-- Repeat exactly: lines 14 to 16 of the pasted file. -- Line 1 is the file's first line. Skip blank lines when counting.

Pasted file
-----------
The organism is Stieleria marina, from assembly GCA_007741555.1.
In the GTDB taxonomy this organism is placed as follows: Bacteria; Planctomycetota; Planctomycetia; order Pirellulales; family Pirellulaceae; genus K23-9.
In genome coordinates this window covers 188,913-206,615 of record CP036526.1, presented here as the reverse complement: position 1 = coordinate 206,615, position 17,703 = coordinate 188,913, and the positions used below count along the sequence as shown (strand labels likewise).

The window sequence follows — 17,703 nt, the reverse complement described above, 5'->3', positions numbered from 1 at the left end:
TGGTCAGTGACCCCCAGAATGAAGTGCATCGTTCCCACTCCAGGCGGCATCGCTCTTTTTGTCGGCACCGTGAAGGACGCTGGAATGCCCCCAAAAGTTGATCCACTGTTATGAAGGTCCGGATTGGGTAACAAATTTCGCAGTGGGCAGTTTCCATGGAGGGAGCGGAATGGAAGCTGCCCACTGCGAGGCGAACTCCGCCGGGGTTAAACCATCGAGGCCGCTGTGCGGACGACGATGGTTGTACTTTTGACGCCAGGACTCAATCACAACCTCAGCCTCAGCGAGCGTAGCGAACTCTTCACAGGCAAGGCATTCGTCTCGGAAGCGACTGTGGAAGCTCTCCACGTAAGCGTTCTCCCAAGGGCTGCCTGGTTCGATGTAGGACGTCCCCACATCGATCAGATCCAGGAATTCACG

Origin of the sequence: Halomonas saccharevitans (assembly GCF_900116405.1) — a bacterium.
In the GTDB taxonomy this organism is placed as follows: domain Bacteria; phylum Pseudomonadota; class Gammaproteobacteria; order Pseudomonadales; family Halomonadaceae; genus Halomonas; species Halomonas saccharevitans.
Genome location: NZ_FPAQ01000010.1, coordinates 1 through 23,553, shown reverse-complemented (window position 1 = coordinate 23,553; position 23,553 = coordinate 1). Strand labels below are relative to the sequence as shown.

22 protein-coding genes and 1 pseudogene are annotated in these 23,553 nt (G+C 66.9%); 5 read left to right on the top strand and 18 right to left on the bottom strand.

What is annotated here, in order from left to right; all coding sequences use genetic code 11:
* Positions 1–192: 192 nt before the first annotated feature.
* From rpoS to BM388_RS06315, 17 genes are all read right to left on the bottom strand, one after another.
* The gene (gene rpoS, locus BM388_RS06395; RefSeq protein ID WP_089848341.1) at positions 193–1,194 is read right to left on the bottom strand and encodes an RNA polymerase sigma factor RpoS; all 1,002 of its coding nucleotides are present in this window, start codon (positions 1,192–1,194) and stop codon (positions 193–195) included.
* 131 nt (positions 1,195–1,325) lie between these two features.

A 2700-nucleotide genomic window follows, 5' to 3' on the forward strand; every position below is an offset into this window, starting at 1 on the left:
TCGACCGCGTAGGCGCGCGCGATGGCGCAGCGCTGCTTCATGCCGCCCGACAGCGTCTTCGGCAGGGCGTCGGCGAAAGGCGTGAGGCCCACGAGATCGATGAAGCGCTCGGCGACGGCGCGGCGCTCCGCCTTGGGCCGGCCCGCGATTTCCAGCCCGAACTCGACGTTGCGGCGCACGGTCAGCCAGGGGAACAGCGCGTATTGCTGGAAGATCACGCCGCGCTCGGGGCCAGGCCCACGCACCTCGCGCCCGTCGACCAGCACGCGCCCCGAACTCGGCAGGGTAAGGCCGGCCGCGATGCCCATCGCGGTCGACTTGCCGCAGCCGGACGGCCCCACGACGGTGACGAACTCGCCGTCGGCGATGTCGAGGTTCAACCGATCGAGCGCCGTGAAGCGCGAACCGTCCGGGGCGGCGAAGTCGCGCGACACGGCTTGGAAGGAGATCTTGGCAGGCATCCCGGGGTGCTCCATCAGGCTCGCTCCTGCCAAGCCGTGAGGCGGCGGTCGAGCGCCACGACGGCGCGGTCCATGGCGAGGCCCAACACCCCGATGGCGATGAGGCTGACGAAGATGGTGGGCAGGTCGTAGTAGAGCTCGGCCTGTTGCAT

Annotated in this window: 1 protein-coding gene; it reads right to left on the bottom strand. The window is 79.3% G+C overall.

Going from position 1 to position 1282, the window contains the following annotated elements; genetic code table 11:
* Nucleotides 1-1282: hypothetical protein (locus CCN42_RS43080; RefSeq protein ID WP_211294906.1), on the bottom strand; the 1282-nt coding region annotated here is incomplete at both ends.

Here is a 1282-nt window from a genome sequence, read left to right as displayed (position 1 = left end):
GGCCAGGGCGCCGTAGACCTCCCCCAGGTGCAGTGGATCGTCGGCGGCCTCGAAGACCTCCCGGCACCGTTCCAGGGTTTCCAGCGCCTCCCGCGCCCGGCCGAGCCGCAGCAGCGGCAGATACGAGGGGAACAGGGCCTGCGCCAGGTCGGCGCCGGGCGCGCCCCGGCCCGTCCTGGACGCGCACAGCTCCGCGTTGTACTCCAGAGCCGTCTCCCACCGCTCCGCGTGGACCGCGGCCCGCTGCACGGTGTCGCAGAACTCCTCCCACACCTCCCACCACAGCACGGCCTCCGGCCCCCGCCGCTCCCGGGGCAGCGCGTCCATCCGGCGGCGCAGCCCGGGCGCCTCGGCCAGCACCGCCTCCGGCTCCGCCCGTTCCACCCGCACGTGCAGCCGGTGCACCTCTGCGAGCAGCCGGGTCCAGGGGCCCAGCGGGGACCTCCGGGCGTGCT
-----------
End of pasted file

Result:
* 131 nt (positions 1,195–1,325) lie between these two features.

A 2700-nucleotide genomic window follows, 5' to 3' on the forward strand; every position below is an offset into this window, starting at 1 on the left:
TCGACCGCGTAGGCGCGCGCGATGGCGCAGCGCTGCTTCATGCCGCCCGACAGCGTCTTCGGCAGGGCGTCGGCGAAAGGCGTGAGGCCCACGAGATCGATGAAGCGCTCGGCGACGGCGCGGCGCTCCGCCTTGGGCCGGCCCGCGATTTCCAGCCCGAACTCGACGTTGCGGCGCACGGTCAGCCAGGGGAACAGCGCGTATTGCTGGAAGATCACGCCGCGCTCGGGGCCAGGCCCACGCACCTCGCGCCCGTCGACCAGCACGCGCCCCGAACTCGGCAGGGTAAGGCCGGCCGCGATGCCCATCGCGGTCGACTTGCCGCAGCCGGACGGCCCCACGACGGTGACGAACTCGCCGTCGGCGATGTCGAGGTTCAACCGATCGAGCGCCGTGAAGCGCGAACCGTCCGGGGCGGCGAAGTCGCGCGACACGGCTTGGAAGGAGATCTTGGCAGGCATCCCGGGGTGCTCCATCAGGCTCGCTCCTGCCAAGCCGTGAGGCGGCGGTCGAGCGCCACGACGGCGCGGTCCATGGCGAGGCCCAACACCCCGATGGCGATGAGGCTGACGAAGATGGTGGGCAGGTCGTAGTAGAGCTCGGCCTGTTGCAT